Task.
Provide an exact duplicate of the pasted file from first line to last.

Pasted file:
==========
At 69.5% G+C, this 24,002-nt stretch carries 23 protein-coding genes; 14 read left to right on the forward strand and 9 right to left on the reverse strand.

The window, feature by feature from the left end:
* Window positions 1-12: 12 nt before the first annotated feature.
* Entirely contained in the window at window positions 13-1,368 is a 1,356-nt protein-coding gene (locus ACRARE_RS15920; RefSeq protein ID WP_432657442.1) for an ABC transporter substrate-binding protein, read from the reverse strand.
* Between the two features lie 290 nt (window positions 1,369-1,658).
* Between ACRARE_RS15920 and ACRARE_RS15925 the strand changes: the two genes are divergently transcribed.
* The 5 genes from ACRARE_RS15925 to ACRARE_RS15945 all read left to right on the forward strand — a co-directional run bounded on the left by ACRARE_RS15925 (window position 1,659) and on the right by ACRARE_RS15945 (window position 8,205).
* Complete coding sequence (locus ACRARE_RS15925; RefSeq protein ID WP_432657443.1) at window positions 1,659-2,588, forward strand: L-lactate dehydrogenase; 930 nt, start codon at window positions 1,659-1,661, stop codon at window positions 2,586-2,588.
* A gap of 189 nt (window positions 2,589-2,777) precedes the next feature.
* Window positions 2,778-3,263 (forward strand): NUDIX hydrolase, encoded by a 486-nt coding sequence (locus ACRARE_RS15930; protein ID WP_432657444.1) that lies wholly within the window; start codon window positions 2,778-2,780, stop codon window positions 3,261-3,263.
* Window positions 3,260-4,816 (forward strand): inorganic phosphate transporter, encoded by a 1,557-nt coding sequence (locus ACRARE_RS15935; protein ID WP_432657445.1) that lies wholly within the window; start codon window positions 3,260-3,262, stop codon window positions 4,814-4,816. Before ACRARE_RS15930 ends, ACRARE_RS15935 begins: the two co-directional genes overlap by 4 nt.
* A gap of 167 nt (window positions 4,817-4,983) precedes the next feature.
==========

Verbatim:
At 69.5% G+C, this 24,002-nt stretch carries 23 protein-coding genes; 14 read left to right on the forward strand and 9 right to left on the reverse strand.

The window, feature by feature from the left end:
* Window positions 1-12: 12 nt before the first annotated feature.
* Entirely contained in the window at window positions 13-1,368 is a 1,356-nt protein-coding gene (locus ACRARE_RS15920; RefSeq protein ID WP_432657442.1) for an ABC transporter substrate-binding protein, read from the reverse strand.
* Between the two features lie 290 nt (window positions 1,369-1,658).
* Between ACRARE_RS15920 and ACRARE_RS15925 the strand changes: the two genes are divergently transcribed.
* The 5 genes from ACRARE_RS15925 to ACRARE_RS15945 all read left to right on the forward strand — a co-directional run bounded on the left by ACRARE_RS15925 (window position 1,659) and on the right by ACRARE_RS15945 (window position 8,205).
* Complete coding sequence (locus ACRARE_RS15925; RefSeq protein ID WP_432657443.1) at window positions 1,659-2,588, forward strand: L-lactate dehydrogenase; 930 nt, start codon at window positions 1,659-1,661, stop codon at window positions 2,586-2,588.
* A gap of 189 nt (window positions 2,589-2,777) precedes the next feature.
* Window positions 2,778-3,263 (forward strand): NUDIX hydrolase, encoded by a 486-nt coding sequence (locus ACRARE_RS15930; protein ID WP_432657444.1) that lies wholly within the window; start codon window positions 2,778-2,780, stop codon window positions 3,261-3,263.
* Window positions 3,260-4,816 (forward strand): inorganic phosphate transporter, encoded by a 1,557-nt coding sequence (locus ACRARE_RS15935; protein ID WP_432657445.1) that lies wholly within the window; start codon window positions 3,260-3,262, stop codon window positions 4,814-4,816. Before ACRARE_RS15930 ends, ACRARE_RS15935 begins: the two co-directional genes overlap by 4 nt.
* A gap of 167 nt (window positions 4,817-4,983) precedes the next feature.